As David Blatner, Ole Kvern, and I sat in a Seattle pub planning our new book, Real World InDesign CS5, we discussed the direction of InDesign. David claims there are two main camps vying for control. Let's call them print designers and web designers. The print designers want InDesign's developers to focus on new features that make it easier to create and print their traditional magazines, books, and brochures. The web designers want to create interactive documents for the web, and they want to be able to do most, if not all, of their work in InDesign.
I think both groups will be delighted with the new spate of InDesign CS5 features, only a few of which I highlight here.
1. Spanning and Splitting Columns
In earlier versions of InDesign, if you wanted a heading to span multiple columns, you had to create a separate text frame for the heading. Now you can span a heading across multiple columns to create a straddle head. You can also split a paragraph into multiple columns—especially useful for a list within an article. To span or split columns quickly, select text, display the paragraph options in the Control panel, and then choose an option from the Span Columns pop-up menu. To span or split columns and bring up a dialog box that lets you adjust the spacing before and after the paragraphs, choose Span Columns from the Control panel menu.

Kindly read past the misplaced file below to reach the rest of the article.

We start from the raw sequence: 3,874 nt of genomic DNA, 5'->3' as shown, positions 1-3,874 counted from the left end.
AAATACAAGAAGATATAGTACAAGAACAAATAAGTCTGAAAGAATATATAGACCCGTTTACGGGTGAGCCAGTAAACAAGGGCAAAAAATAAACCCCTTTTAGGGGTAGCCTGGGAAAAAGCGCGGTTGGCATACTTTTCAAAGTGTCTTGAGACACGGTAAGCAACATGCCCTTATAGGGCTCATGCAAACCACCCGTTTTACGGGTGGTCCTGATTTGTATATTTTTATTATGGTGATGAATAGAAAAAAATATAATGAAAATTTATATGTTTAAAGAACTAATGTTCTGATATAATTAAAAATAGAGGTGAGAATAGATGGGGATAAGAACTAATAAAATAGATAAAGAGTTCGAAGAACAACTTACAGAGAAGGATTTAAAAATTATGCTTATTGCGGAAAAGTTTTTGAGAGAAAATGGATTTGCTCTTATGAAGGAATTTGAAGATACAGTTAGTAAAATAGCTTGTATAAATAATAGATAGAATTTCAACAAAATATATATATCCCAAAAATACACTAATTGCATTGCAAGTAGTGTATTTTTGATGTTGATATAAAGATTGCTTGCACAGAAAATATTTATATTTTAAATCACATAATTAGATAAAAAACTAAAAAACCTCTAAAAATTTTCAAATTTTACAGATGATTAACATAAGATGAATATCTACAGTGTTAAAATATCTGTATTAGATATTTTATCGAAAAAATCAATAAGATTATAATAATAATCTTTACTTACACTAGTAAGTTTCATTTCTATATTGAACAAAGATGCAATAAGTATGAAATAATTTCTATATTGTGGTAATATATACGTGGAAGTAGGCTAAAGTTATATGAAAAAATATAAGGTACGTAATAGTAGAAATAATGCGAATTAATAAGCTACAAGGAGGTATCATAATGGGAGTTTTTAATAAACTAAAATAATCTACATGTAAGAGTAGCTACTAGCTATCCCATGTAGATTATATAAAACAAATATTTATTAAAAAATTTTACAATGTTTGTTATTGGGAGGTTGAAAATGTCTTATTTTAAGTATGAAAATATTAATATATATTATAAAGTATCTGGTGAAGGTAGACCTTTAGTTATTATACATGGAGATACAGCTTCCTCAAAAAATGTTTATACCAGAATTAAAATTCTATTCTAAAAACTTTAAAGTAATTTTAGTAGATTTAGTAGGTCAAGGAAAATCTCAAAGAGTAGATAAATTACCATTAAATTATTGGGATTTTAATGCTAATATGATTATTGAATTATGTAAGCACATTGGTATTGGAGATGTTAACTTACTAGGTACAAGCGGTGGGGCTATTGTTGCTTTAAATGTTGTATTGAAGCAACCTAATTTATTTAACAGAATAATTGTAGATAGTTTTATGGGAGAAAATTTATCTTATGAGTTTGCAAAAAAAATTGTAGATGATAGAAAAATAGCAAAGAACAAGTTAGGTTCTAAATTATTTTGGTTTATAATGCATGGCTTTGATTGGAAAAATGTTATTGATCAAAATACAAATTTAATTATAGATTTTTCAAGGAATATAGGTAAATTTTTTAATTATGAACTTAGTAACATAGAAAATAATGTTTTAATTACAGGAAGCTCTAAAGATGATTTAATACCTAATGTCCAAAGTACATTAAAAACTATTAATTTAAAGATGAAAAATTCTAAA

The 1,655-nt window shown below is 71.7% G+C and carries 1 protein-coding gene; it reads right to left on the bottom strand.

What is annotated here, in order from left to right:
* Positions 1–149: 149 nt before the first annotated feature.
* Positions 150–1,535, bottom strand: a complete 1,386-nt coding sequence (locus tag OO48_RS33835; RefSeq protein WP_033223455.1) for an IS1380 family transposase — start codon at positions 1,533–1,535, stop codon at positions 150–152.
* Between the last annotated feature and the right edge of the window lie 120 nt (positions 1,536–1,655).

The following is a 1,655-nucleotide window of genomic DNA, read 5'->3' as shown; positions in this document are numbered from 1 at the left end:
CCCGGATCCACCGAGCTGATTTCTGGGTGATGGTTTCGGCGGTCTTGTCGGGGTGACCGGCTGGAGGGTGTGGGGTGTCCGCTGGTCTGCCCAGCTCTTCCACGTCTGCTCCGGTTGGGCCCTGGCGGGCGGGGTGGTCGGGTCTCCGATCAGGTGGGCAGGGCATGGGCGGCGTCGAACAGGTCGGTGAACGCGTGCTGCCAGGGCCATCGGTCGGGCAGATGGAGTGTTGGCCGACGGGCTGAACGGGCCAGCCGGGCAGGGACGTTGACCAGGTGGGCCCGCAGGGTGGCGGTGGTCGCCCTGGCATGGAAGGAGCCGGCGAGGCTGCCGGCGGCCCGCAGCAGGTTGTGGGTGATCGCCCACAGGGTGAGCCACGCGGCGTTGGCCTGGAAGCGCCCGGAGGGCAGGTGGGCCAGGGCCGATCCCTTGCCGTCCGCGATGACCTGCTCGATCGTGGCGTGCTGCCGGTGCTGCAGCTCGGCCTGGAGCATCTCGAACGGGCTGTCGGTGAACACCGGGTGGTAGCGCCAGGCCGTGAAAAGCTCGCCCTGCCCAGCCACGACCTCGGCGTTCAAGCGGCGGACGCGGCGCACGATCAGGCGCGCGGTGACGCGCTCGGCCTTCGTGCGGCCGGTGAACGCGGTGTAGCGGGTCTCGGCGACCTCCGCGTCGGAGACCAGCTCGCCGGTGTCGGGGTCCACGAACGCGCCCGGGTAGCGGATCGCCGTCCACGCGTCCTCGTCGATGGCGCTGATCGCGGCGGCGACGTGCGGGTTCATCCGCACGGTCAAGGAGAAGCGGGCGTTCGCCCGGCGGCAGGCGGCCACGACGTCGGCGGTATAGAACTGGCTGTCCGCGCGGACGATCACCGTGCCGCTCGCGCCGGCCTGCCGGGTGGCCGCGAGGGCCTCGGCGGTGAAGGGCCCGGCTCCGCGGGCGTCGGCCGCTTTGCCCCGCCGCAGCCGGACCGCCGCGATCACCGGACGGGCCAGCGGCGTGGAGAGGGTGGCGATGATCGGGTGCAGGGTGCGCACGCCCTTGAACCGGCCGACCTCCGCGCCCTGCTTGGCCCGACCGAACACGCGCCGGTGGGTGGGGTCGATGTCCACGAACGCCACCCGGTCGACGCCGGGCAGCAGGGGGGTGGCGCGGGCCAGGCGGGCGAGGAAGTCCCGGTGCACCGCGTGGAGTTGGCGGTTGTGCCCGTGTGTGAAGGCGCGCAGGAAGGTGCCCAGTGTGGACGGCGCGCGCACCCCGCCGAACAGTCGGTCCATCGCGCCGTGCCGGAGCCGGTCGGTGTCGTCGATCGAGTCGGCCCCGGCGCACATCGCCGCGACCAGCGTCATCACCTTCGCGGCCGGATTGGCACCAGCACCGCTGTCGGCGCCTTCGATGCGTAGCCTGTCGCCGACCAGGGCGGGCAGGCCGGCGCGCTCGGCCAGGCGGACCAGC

Figure 1 Span the heading across multiple columns, and split the bulleted list into multiple columns.